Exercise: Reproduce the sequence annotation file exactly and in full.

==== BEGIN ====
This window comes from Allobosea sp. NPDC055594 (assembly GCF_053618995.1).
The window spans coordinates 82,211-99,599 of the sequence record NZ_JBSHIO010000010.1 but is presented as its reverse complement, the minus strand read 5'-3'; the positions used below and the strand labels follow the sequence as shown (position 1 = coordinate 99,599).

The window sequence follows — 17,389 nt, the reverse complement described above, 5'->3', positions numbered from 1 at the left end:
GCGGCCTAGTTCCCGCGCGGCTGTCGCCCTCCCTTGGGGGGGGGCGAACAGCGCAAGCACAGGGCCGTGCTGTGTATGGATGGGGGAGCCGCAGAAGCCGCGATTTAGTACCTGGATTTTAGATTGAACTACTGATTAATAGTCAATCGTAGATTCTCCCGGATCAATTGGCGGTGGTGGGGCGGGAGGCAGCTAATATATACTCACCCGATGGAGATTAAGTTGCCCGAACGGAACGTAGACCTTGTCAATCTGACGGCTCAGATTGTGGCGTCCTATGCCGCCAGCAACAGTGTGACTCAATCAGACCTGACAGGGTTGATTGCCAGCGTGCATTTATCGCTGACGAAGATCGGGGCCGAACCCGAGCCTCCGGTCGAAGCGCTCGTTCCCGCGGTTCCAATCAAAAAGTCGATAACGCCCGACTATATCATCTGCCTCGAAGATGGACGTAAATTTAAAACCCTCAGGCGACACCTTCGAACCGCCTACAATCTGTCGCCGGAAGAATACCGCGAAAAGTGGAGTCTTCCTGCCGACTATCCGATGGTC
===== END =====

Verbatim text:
This window comes from Allobosea sp. NPDC055594 (assembly GCF_053618995.1).
The window spans coordinates 82,211-99,599 of the sequence record NZ_JBSHIO010000010.1 but is presented as its reverse complement, the minus strand read 5'-3'; the positions used below and the strand labels follow the sequence as shown (position 1 = coordinate 99,599).

The window sequence follows — 17,389 nt, the reverse complement described above, 5'->3', positions numbered from 1 at the left end:
GCGGCCTAGTTCCCGCGCGGCTGTCGCCCTCCCTTGGGGGGGGGCGAACAGCGCAAGCACAGGGCCGTGCTGTGTATGGATGGGGGAGCCGCAGAAGCCGCGATTTAGTACCTGGATTTTAGATTGAACTACTGATTAATAGTCAATCGTAGATTCTCCCGGATCAATTGGCGGTGGTGGGGCGGGAGGCAGCTAATATATACTCACCCGATGGAGATTAAGTTGCCCGAACGGAACGTAGACCTTGTCAATCTGACGGCTCAGATTGTGGCGTCCTATGCCGCCAGCAACAGTGTGACTCAATCAGACCTGACAGGGTTGATTGCCAGCGTGCATTTATCGCTGACGAAGATCGGGGCCGAACCCGAGCCTCCGGTCGAAGCGCTCGTTCCCGCGGTTCCAATCAAAAAGTCGATAACGCCCGACTATATCATCTGCCTCGAAGATGGACGTAAATTTAAAACCCTCAGGCGACACCTTCGAACCGCCTACAATCTGTCGCCGGAAGAATACCGCGAAAAGTGGAGTCTTCCTGCCGACTATCCGATGGTC